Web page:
Delivering a healthy and resilient Coorong and Lower Lakes

The impacts of prolonged drought and water over-allocation across the Murray-Darling Basin has had a significant impact on the Coorong, Lower Lakes and Murray Mouth (CLLMM).

The site is a Ramsar Wetland of International Importance and is the final leg of Australia’s iconic River Murray.

The $137 million Coorong Lower Lakes Murray Mouth (CLLMM) project was implemented from 2012 to 2020 in response to the condition of the CLLMM site and aimed to maintain and protect the environmental value of the Ramsar-listed site and deliver a healthy and resilient Coorong and Lower Lakes to support local communities and the region’s Traditional Owners.

For a full description of the project, its conduct, benefits and outcomes please see the CLLMM Final Report.

What was done

The CLLMM Recovery Project was comprised of more than 25 management actions which included restoring habitats, restoring vegetation, various research and monitoring projects, and extensive engagement with the community, including First Nations.

Key achievements included:

  • A vegetation restoration project that planted 4.6 million plants at 72 individual sites across 975 hectares.
  • More than 100 kilometres of shoreline and revegetation fencing installed at 61 individual sites across an area of 14,432 hectares.
  • Construction of fishways to enhance fish passage through barrages.
  • Breeding and release of threatened small-bodied fish at sites across the region including Yarra pygmy perch, southern pygmy perch, Murray hardyhead and southern purple-spotted gudgeon.
  • Construction of 13 kilometres of new drainage channel and widening of 81 kilometres of existing drainage channel to increase the amount of freshwater flowing into the southern end of the Coorong from the South East drainage network.
  • Community foreshore restoration works at Milang and Meningie.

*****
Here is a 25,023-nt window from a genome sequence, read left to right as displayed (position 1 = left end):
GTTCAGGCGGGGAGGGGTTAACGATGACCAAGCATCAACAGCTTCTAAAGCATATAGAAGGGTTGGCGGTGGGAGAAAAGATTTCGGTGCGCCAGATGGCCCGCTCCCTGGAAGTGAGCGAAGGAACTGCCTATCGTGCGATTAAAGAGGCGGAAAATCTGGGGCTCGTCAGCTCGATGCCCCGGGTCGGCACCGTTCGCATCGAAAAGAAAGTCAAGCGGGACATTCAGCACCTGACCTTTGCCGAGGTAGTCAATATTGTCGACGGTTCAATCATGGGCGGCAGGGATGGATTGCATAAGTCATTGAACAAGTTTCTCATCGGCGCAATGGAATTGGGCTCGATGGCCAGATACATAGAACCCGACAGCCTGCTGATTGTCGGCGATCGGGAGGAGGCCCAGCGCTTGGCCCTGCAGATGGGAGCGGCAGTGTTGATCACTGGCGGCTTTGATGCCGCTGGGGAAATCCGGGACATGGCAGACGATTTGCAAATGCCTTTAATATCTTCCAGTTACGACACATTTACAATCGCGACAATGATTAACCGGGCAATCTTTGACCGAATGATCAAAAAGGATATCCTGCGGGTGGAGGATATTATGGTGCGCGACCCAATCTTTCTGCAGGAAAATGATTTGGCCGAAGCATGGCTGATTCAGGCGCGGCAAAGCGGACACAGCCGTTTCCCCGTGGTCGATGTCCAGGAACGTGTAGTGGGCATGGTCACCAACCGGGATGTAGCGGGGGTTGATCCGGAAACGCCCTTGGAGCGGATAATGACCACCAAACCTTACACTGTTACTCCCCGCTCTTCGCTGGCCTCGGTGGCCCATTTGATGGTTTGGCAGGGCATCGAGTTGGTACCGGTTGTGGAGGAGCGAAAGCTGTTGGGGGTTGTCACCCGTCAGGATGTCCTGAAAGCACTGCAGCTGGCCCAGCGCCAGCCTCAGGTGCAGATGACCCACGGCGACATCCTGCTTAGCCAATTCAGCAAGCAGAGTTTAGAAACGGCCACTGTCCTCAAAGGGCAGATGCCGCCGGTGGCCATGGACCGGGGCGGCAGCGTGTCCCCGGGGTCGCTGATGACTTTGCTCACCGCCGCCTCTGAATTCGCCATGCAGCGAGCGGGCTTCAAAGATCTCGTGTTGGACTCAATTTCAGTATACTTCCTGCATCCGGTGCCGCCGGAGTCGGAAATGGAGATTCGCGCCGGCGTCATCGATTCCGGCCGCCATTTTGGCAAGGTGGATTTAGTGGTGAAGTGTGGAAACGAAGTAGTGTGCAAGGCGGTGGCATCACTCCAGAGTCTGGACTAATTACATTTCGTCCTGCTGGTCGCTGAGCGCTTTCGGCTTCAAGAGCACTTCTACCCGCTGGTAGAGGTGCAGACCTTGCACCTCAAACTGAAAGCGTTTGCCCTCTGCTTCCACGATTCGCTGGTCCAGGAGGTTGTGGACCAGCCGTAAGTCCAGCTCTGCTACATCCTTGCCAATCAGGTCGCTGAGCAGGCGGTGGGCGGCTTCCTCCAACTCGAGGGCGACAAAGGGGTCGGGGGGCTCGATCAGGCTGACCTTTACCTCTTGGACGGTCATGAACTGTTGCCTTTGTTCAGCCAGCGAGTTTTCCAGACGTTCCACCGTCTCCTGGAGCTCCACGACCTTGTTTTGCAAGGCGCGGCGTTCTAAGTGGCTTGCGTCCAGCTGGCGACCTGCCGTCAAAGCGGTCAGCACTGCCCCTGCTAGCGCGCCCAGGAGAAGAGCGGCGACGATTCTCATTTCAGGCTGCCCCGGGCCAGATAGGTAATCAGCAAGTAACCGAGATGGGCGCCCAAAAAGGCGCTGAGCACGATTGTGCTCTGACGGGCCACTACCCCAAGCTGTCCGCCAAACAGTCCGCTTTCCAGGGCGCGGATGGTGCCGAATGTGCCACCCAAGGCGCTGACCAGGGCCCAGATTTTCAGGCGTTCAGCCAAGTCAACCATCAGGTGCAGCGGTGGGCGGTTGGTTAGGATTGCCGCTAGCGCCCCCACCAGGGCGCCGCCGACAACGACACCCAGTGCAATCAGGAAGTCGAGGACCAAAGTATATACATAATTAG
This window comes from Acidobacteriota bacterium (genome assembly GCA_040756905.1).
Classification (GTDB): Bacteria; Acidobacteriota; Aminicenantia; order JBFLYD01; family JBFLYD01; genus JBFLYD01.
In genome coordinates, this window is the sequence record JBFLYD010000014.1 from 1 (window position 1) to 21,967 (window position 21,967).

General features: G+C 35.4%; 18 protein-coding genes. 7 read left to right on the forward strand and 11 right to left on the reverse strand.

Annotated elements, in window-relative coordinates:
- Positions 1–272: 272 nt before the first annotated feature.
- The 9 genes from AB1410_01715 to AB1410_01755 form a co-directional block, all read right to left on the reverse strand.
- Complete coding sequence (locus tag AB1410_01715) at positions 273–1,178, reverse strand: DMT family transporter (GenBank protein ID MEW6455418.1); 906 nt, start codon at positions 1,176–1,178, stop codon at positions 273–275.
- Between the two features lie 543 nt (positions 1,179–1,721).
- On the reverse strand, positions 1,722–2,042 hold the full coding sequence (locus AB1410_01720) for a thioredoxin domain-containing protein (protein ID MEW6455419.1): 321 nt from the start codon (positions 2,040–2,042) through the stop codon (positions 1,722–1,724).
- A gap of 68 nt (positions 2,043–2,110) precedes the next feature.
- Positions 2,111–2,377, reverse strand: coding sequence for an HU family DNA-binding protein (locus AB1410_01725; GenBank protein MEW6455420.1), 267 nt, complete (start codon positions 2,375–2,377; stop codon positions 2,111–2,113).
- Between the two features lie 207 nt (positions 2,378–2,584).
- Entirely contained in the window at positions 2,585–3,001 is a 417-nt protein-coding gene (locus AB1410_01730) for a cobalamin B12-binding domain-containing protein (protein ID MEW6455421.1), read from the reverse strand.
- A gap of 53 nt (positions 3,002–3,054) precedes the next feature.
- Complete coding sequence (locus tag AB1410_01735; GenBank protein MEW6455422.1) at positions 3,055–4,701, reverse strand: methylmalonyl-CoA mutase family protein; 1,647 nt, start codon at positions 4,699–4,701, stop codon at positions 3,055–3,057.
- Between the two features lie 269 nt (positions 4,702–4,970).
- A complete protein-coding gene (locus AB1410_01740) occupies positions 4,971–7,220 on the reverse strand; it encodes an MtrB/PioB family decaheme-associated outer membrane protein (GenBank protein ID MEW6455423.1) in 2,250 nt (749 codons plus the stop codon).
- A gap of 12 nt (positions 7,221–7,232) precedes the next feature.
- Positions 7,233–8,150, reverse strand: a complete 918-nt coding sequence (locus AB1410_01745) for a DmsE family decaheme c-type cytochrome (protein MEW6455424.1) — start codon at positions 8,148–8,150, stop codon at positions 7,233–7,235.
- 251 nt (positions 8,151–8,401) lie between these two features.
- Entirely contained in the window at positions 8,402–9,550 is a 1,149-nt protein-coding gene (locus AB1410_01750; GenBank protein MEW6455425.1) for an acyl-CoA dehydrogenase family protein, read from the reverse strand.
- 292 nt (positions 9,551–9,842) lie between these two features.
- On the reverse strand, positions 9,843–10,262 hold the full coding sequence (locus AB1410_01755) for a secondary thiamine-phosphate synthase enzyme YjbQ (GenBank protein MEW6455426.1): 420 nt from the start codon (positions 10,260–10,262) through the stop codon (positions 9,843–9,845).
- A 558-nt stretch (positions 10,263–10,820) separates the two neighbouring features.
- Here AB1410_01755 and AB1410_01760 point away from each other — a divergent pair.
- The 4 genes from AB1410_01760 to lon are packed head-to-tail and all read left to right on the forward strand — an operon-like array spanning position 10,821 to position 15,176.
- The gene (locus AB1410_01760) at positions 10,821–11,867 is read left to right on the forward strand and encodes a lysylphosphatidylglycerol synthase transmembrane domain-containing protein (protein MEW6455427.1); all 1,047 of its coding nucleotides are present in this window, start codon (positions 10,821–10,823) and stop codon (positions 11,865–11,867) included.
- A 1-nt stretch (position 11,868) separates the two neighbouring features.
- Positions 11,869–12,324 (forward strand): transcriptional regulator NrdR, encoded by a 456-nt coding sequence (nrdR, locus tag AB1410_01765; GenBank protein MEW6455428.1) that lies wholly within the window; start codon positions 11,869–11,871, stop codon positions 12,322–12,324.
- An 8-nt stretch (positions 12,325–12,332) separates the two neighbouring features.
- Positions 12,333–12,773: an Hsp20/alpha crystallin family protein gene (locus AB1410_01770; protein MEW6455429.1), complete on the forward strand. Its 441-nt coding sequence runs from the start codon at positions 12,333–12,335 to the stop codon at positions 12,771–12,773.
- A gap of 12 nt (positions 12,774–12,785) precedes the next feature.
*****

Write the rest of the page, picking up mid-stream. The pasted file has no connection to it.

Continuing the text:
• Re-establishment of the health and prevalence of the key Coorong aquatic plant Ruppia tuberosa through translocation efforts.
  • Extensive ecological monitoring programs encompassing monitoring of flora and fauna, water quality and acid sulfate soils.
  • Co-design of the CLLMM Ngarrindjeri Partnerships Project with the Ngarrindjeri Traditional Owners to increase Ngarrindjeri organisational capacity for engagement in natural resources management and support drought recovery.
  • Hindmarsh Island directly benefited through reconnecting wetlands and removing impediments to flow, resulting in increased habitat for fish breeding, improved riparian health and improved fish passage.

The Ecological Character Description for the CLLMM site is currently undergoing a comprehensive review and update. A revised Ecological Character Description and Ramsar Management Plan are currently being progressed.

The Recovery Project helped pave the way for continued investment in this wetland of international significance. The current Healthy Coorong, Healthy Basin program is building on the legacy of the CLLMM Recovery Project and will continue to support the long-term management and health on the Coorong, with a focus on the South Lagoon, over the coming years.

The South Australian Government’s CLLMM Recovery Project was jointly funded by the Australian and South Australian governments.

Access a full copy of the CLLMM Recovery Project final report here